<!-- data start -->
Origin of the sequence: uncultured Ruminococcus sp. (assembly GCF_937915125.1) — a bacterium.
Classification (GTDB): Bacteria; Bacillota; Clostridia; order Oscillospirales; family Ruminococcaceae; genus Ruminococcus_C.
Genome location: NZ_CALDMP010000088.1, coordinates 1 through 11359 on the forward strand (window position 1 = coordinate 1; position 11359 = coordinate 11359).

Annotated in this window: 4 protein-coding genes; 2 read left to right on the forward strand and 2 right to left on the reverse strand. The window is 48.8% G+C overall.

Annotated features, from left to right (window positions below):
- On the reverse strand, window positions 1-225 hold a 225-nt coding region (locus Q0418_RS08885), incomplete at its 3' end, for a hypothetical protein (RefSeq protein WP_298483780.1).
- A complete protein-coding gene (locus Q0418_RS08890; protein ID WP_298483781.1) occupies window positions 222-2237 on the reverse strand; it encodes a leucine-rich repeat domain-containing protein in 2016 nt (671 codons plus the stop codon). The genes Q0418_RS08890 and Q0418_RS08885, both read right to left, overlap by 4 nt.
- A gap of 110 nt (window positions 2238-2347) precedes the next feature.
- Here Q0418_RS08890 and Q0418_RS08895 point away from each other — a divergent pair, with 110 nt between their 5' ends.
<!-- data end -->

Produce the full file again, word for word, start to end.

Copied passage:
Origin of the sequence: uncultured Ruminococcus sp. (assembly GCF_937915125.1) — a bacterium.
Classification (GTDB): Bacteria; Bacillota; Clostridia; order Oscillospirales; family Ruminococcaceae; genus Ruminococcus_C.
Genome location: NZ_CALDMP010000088.1, coordinates 1 through 11359 on the forward strand (window position 1 = coordinate 1; position 11359 = coordinate 11359).

Annotated in this window: 4 protein-coding genes; 2 read left to right on the forward strand and 2 right to left on the reverse strand. The window is 48.8% G+C overall.

Annotated features, from left to right (window positions below):
- On the reverse strand, window positions 1-225 hold a 225-nt coding region (locus Q0418_RS08885), incomplete at its 3' end, for a hypothetical protein (RefSeq protein WP_298483780.1).
- A complete protein-coding gene (locus Q0418_RS08890; protein ID WP_298483781.1) occupies window positions 222-2237 on the reverse strand; it encodes a leucine-rich repeat domain-containing protein in 2016 nt (671 codons plus the stop codon). The genes Q0418_RS08890 and Q0418_RS08885, both read right to left, overlap by 4 nt.
- A gap of 110 nt (window positions 2238-2347) precedes the next feature.
- Here Q0418_RS08890 and Q0418_RS08895 point away from each other — a divergent pair, with 110 nt between their 5' ends.